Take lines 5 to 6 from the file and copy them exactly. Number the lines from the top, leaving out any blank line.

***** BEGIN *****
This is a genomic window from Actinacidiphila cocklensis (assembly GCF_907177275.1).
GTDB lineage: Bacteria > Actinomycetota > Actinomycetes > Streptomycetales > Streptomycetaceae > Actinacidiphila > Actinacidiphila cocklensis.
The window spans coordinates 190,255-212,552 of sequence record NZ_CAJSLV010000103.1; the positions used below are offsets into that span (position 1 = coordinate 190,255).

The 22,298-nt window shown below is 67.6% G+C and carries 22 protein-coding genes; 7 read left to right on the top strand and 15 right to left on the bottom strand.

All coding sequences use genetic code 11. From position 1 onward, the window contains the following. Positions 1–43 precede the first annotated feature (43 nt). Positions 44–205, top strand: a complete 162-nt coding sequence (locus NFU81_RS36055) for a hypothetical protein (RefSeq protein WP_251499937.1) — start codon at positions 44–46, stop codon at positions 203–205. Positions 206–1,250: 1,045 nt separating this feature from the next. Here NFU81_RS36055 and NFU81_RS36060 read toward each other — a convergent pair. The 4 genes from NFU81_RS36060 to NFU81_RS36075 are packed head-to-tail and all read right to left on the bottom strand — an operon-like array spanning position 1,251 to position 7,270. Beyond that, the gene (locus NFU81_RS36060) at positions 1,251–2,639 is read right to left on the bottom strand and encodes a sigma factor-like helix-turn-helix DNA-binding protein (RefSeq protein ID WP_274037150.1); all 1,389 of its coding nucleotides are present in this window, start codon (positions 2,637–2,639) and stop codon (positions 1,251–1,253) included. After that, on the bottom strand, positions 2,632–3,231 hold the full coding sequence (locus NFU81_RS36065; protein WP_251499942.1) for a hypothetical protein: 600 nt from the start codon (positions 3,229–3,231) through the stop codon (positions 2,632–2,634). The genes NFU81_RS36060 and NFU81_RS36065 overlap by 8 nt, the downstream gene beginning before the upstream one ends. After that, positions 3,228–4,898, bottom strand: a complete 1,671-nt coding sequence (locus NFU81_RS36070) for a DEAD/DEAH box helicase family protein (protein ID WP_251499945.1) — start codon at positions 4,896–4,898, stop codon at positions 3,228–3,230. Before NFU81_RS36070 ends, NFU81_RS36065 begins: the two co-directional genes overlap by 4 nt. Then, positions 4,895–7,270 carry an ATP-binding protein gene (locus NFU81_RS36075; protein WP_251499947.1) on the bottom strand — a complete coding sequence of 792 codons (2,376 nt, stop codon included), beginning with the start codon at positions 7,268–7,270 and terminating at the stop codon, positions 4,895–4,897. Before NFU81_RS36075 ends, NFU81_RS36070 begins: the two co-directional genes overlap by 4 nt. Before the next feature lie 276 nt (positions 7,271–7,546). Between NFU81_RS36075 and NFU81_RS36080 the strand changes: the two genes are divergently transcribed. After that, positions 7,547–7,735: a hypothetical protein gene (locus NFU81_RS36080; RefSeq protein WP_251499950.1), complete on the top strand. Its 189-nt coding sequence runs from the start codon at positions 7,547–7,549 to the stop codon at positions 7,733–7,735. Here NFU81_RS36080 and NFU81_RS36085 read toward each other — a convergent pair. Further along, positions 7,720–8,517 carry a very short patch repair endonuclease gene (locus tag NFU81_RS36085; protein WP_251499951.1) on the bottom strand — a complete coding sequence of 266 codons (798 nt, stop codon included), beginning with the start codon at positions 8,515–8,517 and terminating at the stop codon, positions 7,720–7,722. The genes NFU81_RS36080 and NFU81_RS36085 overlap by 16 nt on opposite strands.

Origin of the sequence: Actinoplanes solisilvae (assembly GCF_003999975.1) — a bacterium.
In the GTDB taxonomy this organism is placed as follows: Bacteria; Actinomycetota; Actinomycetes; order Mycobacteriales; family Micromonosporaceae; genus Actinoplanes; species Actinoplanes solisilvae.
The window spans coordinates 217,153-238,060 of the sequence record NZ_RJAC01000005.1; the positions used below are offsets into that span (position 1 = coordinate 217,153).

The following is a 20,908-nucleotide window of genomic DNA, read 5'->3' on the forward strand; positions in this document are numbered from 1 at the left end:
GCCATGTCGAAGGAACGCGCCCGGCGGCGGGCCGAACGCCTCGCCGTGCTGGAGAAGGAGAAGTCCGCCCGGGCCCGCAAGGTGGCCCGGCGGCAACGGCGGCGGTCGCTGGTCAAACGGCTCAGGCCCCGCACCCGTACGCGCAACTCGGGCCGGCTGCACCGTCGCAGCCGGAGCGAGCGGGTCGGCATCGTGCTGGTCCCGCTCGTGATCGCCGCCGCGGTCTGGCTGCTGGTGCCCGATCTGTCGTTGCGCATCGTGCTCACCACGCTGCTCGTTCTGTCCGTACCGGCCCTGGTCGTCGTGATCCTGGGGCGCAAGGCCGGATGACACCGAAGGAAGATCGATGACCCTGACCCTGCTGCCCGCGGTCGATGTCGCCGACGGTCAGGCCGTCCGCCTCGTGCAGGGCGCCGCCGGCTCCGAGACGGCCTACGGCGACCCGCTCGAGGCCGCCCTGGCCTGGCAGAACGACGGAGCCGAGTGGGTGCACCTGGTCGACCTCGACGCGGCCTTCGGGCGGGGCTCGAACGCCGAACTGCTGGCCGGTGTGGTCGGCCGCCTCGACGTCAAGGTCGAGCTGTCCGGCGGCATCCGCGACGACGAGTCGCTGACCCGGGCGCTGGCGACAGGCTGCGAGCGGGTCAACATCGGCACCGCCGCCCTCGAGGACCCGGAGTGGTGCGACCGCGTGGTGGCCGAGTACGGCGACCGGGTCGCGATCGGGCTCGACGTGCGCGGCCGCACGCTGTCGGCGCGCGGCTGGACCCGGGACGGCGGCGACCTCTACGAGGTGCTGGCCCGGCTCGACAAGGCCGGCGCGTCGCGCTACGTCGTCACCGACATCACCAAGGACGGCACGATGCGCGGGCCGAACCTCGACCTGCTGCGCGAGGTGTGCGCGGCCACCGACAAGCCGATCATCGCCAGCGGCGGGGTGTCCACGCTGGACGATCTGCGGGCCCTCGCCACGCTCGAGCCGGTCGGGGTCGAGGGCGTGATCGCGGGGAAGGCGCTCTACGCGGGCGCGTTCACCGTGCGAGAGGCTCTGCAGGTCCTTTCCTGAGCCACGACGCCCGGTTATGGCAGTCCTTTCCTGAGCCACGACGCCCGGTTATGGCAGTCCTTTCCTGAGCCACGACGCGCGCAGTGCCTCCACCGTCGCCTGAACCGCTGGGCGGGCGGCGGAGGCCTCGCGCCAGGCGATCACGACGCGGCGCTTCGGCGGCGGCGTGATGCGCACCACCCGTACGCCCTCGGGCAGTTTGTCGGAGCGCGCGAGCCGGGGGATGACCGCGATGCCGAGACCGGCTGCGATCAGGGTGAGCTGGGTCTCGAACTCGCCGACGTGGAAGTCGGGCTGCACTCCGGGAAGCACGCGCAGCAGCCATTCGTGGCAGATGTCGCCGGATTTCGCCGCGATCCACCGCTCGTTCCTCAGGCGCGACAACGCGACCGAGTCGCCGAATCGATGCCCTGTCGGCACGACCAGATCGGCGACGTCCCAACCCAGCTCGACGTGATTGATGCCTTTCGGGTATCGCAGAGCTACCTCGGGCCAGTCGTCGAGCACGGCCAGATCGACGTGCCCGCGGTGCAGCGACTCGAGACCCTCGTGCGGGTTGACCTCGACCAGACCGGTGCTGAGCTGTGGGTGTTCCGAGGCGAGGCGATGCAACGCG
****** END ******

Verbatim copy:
All coding sequences use genetic code 11. From position 1 onward, the window contains the following. Positions 1–43 precede the first annotated feature (43 nt). Positions 44–205, top strand: a complete 162-nt coding sequence (locus NFU81_RS36055) for a hypothetical protein (RefSeq protein WP_251499937.1) — start codon at positions 44–46, stop codon at positions 203–205. Positions 206–1,250: 1,045 nt separating this feature from the next. Here NFU81_RS36055 and NFU81_RS36060 read toward each other — a convergent pair. The 4 genes from NFU81_RS36060 to NFU81_RS36075 are packed head-to-tail and all read right to left on the bottom strand — an operon-like array spanning position 1,251 to position 7,270. Beyond that, the gene (locus NFU81_RS36060) at positions 1,251–2,639 is read right to left on the bottom strand and encodes a sigma factor-like helix-turn-helix DNA-binding protein (RefSeq protein ID WP_274037150.1); all 1,389 of its coding nucleotides are present in this window, start codon (positions 2,637–2,639) and stop codon (positions 1,251–1,253) included. After that, on the bottom strand, positions 2,632–3,231 hold the full coding sequence (locus NFU81_RS36065; protein WP_251499942.1) for a hypothetical protein: 600 nt from the start codon (positions 3,229–3,231) through the stop codon (positions 2,632–2,634). The genes NFU81_RS36060 and NFU81_RS36065 overlap by 8 nt, the downstream gene beginning before the upstream one ends. After that, positions 3,228–4,898, bottom strand: a complete 1,671-nt coding sequence (locus NFU81_RS36070) for a DEAD/DEAH box helicase family protein (protein ID WP_251499945.1) — start codon at positions 4,896–4,898, stop codon at positions 3,228–3,230. Before NFU81_RS36070 ends, NFU81_RS36065 begins: the two co-directional genes overlap by 4 nt. Then, positions 4,895–7,270 carry an ATP-binding protein gene (locus NFU81_RS36075; protein WP_251499947.1) on the bottom strand — a complete coding sequence of 792 codons (2,376 nt, stop codon included), beginning with the start codon at positions 7,268–7,270 and terminating at the stop codon, positions 4,895–4,897. Before NFU81_RS36075 ends, NFU81_RS36070 begins: the two co-directional genes overlap by 4 nt. Before the next feature lie 276 nt (positions 7,271–7,546). Between NFU81_RS36075 and NFU81_RS36080 the strand changes: the two genes are divergently transcribed. After that, positions 7,547–7,735: a hypothetical protein gene (locus NFU81_RS36080; RefSeq protein WP_251499950.1), complete on the top strand. Its 189-nt coding sequence runs from the start codon at positions 7,547–7,549 to the stop codon at positions 7,733–7,735. Here NFU81_RS36080 and NFU81_RS36085 read toward each other — a convergent pair. Further along, positions 7,720–8,517 carry a very short patch repair endonuclease gene (locus tag NFU81_RS36085; protein WP_251499951.1) on the bottom strand — a complete coding sequence of 266 codons (798 nt, stop codon included), beginning with the start codon at positions 8,515–8,517 and terminating at the stop codon, positions 7,720–7,722. The genes NFU81_RS36080 and NFU81_RS36085 overlap by 16 nt on opposite strands.

Origin of the sequence: Actinoplanes solisilvae (assembly GCF_003999975.1) — a bacterium.